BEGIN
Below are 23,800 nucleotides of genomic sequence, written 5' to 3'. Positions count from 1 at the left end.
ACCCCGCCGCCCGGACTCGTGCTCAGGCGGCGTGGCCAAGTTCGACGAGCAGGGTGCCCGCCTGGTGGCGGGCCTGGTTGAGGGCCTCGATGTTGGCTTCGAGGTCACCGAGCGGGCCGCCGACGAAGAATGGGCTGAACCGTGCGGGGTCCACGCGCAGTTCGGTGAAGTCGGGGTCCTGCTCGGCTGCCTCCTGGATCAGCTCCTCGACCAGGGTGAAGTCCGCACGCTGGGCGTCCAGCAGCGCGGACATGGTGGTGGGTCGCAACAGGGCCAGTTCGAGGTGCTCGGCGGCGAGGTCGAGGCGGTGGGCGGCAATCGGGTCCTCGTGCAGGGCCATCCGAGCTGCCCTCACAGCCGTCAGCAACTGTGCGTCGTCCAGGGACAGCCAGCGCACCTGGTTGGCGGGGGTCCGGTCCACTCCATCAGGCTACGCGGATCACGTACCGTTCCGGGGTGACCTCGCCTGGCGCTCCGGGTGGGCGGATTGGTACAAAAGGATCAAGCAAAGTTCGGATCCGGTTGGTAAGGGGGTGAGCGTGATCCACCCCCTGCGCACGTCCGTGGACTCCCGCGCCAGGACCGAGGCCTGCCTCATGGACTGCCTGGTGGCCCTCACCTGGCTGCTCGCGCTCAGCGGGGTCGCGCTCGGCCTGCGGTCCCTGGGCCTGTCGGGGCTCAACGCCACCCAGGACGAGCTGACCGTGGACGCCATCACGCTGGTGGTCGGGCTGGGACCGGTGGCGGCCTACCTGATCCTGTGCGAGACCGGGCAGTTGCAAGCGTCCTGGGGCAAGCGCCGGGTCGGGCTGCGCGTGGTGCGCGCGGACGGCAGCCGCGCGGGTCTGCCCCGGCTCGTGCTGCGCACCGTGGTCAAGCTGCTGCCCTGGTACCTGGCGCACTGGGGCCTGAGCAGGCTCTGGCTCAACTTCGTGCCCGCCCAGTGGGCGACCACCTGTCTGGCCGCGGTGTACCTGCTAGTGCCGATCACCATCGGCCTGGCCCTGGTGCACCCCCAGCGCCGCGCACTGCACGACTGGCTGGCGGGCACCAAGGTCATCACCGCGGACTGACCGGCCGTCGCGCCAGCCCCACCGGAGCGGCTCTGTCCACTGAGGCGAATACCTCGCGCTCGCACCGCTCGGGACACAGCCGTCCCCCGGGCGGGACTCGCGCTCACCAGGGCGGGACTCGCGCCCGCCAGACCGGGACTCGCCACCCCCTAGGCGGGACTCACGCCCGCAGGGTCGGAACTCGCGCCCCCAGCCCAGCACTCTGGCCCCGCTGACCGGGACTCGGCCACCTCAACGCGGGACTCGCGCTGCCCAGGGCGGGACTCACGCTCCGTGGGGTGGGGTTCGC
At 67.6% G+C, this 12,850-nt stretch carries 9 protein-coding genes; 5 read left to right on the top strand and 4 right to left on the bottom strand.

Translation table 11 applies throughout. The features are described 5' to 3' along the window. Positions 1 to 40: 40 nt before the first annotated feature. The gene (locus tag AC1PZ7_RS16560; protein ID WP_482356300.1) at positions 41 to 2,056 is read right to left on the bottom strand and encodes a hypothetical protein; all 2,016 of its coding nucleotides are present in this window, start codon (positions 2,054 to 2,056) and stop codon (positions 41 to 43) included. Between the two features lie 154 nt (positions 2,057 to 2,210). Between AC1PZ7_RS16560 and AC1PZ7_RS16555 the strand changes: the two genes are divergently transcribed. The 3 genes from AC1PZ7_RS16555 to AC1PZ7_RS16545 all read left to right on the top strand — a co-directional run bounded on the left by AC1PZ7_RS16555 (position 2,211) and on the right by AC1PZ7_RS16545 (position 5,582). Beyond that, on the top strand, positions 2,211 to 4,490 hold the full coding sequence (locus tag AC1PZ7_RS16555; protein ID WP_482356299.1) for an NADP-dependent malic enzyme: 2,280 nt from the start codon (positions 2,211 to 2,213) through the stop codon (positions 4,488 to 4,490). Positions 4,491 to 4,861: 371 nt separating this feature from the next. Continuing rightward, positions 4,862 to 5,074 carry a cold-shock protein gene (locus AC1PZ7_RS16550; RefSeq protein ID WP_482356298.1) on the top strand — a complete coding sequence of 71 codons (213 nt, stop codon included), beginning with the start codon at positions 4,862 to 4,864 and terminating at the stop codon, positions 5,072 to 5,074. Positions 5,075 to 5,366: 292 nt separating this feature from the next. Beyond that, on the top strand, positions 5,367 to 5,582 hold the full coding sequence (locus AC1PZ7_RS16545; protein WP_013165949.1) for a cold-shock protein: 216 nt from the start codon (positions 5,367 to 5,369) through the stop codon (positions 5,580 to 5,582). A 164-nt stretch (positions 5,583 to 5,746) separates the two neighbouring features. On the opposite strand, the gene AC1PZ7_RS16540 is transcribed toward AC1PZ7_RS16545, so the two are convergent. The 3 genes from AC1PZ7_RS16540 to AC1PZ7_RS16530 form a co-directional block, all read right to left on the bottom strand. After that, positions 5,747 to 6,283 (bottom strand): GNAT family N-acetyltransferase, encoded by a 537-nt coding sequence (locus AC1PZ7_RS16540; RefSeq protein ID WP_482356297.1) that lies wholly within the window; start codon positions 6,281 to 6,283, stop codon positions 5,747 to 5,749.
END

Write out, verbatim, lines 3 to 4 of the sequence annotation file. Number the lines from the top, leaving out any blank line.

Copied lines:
At 67.6% G+C, this 12,850-nt stretch carries 9 protein-coding genes; 5 read left to right on the top strand and 4 right to left on the bottom strand.

Translation table 11 applies throughout. The features are described 5' to 3' along the window. Positions 1 to 40: 40 nt before the first annotated feature. The gene (locus tag AC1PZ7_RS16560; protein ID WP_482356300.1) at positions 41 to 2,056 is read right to left on the bottom strand and encodes a hypothetical protein; all 2,016 of its coding nucleotides are present in this window, start codon (positions 2,054 to 2,056) and stop codon (positions 41 to 43) included. Between the two features lie 154 nt (positions 2,057 to 2,210). Between AC1PZ7_RS16560 and AC1PZ7_RS16555 the strand changes: the two genes are divergently transcribed. The 3 genes from AC1PZ7_RS16555 to AC1PZ7_RS16545 all read left to right on the top strand — a co-directional run bounded on the left by AC1PZ7_RS16555 (position 2,211) and on the right by AC1PZ7_RS16545 (position 5,582). Beyond that, on the top strand, positions 2,211 to 4,490 hold the full coding sequence (locus tag AC1PZ7_RS16555; protein ID WP_482356299.1) for an NADP-dependent malic enzyme: 2,280 nt from the start codon (positions 2,211 to 2,213) through the stop codon (positions 4,488 to 4,490). Positions 4,491 to 4,861: 371 nt separating this feature from the next. Continuing rightward, positions 4,862 to 5,074 carry a cold-shock protein gene (locus AC1PZ7_RS16550; RefSeq protein ID WP_482356298.1) on the top strand — a complete coding sequence of 71 codons (213 nt, stop codon included), beginning with the start codon at positions 4,862 to 4,864 and terminating at the stop codon, positions 5,072 to 5,074. Positions 5,075 to 5,366: 292 nt separating this feature from the next. Beyond that, on the top strand, positions 5,367 to 5,582 hold the full coding sequence (locus AC1PZ7_RS16545; protein WP_013165949.1) for a cold-shock protein: 216 nt from the start codon (positions 5,367 to 5,369) through the stop codon (positions 5,580 to 5,582). A 164-nt stretch (positions 5,583 to 5,746) separates the two neighbouring features. On the opposite strand, the gene AC1PZ7_RS16540 is transcribed toward AC1PZ7_RS16545, so the two are convergent. The 3 genes from AC1PZ7_RS16540 to AC1PZ7_RS16530 form a co-directional block, all read right to left on the bottom strand. After that, positions 5,747 to 6,283 (bottom strand): GNAT family N-acetyltransferase, encoded by a 537-nt coding sequence (locus AC1PZ7_RS16540; RefSeq protein ID WP_482356297.1) that lies wholly within the window; start codon positions 6,281 to 6,283, stop codon positions 5,747 to 5,749.